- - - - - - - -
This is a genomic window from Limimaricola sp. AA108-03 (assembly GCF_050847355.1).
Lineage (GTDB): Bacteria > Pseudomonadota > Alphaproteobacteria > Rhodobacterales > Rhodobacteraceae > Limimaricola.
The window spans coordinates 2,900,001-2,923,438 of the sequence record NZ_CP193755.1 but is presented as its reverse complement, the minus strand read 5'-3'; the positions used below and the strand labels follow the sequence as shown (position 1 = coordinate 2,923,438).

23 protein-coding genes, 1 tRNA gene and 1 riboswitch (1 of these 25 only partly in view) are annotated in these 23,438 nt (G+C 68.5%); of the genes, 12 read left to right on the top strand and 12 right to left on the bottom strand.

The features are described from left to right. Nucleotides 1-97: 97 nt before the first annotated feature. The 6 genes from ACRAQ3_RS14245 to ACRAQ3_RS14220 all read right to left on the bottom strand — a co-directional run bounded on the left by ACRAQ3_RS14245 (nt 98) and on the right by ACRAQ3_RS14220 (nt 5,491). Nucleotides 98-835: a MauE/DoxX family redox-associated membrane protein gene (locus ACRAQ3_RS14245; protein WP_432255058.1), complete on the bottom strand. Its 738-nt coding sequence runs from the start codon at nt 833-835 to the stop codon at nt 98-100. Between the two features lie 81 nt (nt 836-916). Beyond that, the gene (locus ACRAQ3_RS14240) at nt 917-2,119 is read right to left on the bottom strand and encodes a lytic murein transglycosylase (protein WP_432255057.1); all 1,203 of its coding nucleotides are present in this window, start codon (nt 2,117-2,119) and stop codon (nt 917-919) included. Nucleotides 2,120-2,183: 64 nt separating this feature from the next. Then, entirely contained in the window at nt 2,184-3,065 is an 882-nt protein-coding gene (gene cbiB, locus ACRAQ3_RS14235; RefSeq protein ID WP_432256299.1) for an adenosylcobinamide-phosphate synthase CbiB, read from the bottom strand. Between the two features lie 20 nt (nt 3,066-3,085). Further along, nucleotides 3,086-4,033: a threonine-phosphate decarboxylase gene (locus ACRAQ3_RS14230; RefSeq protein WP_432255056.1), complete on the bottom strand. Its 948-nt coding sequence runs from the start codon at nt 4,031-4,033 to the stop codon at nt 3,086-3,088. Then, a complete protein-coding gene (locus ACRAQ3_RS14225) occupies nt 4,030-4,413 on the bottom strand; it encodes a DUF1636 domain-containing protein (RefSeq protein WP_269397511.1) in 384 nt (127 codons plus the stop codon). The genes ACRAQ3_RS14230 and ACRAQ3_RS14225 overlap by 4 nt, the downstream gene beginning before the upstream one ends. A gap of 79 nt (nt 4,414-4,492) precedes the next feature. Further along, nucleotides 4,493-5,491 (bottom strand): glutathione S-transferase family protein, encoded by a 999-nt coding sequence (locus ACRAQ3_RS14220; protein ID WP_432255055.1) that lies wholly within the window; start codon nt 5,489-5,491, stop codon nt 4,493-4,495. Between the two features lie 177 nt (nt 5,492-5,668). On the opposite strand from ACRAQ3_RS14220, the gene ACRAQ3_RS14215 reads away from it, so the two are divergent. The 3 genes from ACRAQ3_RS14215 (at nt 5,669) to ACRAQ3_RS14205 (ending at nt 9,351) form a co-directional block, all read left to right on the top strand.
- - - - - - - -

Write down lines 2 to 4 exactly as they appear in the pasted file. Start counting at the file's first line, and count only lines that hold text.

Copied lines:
Lineage (GTDB): Bacteria > Pseudomonadota > Alphaproteobacteria > Rhodobacterales > Rhodobacteraceae > Limimaricola.
The window spans coordinates 2,900,001-2,923,438 of the sequence record NZ_CP193755.1 but is presented as its reverse complement, the minus strand read 5'-3'; the positions used below and the strand labels follow the sequence as shown (position 1 = coordinate 2,923,438).

23 protein-coding genes, 1 tRNA gene and 1 riboswitch (1 of these 25 only partly in view) are annotated in these 23,438 nt (G+C 68.5%); of the genes, 12 read left to right on the top strand and 12 right to left on the bottom strand.